European countries have called on Australia to defend the climate interests of its Pacific neighbours and bring ambitious emissions targets to global talks in Glasgow.
France's ambassador to Australia Jean-Pierre Thebault has lavished praise on state and territory governments, particularly NSW, for their climate targets and investments.
During an address to the Global Race to Zero summit, Mr Thebault name-checked groups like the Business Council of Australia and National Farmers Federation for their stances.
"What we need now is to have all these energy investment prospects and initiatives supported by the right set of policies," Mr Thebault said on Wednesday night.
He called for ambitious short-term and long-term targets that would allow the Australian government to demonstrate its commitment to tackling climate change and reap the economic benefits.
"Australia should be able, is able, to lead the way in fighting climate change and demonstrate leadership in the Indo-Pacific in particular, and defend the interests of its Pacific neighbours for which climate change is a daily reality and daily threat," Mr Thebault told the summit.
"Australia has the ability to be a strong voice in Glasgow and can announce the strong commitments that are needed and expected by all stakeholders."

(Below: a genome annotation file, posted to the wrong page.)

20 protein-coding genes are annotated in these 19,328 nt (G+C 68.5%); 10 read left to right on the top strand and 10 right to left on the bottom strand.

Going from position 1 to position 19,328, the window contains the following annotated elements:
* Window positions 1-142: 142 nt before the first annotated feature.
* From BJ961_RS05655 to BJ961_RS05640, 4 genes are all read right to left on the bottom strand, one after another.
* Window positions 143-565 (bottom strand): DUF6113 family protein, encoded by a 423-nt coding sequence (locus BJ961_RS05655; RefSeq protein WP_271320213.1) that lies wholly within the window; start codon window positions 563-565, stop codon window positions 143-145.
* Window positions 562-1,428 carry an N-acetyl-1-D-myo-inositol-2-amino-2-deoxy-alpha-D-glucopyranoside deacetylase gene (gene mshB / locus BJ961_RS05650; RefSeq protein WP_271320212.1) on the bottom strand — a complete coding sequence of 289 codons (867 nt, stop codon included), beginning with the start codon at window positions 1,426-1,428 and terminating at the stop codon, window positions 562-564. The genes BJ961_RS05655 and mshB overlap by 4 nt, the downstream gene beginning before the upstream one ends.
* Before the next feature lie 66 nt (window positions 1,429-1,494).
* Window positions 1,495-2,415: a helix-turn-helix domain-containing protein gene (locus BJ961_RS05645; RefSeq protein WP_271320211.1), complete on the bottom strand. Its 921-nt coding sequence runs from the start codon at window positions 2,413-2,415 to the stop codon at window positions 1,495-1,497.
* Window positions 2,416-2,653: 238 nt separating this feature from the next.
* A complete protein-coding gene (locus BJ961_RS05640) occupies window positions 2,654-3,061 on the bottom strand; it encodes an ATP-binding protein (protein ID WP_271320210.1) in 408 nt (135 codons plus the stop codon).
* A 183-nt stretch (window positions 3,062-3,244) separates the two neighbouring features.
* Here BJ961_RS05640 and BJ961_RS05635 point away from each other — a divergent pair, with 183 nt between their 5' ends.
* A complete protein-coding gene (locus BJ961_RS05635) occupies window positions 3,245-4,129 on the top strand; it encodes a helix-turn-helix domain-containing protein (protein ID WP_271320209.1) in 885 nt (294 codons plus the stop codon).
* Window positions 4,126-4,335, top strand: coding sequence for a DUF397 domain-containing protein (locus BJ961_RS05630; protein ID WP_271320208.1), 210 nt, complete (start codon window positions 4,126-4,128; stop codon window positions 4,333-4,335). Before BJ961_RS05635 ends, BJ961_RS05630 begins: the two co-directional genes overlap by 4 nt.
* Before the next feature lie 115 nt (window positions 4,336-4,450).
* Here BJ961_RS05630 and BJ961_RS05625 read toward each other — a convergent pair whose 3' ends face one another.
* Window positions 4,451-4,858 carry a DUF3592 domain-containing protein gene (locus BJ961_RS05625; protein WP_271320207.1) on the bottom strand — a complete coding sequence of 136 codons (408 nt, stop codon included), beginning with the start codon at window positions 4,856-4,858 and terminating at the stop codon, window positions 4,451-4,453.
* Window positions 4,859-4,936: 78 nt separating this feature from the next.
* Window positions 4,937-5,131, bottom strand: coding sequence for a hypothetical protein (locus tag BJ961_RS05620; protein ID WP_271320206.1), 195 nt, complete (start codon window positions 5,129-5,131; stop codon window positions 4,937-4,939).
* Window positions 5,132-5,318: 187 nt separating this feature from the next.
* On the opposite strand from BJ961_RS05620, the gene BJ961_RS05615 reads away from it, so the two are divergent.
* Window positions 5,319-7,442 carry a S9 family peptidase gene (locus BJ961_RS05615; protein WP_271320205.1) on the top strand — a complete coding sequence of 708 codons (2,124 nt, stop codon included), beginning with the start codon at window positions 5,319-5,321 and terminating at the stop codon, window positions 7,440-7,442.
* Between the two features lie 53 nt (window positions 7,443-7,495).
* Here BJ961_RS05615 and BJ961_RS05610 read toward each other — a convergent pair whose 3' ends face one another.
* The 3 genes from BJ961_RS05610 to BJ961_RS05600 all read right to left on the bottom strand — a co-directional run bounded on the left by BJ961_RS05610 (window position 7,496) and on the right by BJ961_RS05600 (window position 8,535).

Italy's ambassador to Australia Francesca Tardioli said the world needed to get behind small island states facing an existential threat from rising sea levels.
"It's a global responsibility but definitely also for other industrialised countries of the region, including Australia," she told the summit.
Mr Thebault demurred when asked what Australia's 2030 emissions reduction target should be.
The coalition has ruled out increasing its 2015 pledge to reduce emissions by between 26 and 28 per cent on 2005 levels.
"Setting targets is key for the success of any strategy and especially when addressing climate change," Mr Thebault said.
"Failing to set targets is failing towards the industry, it's failing towards the local communities is failing towards the global public opinion."
Australian Associated Press
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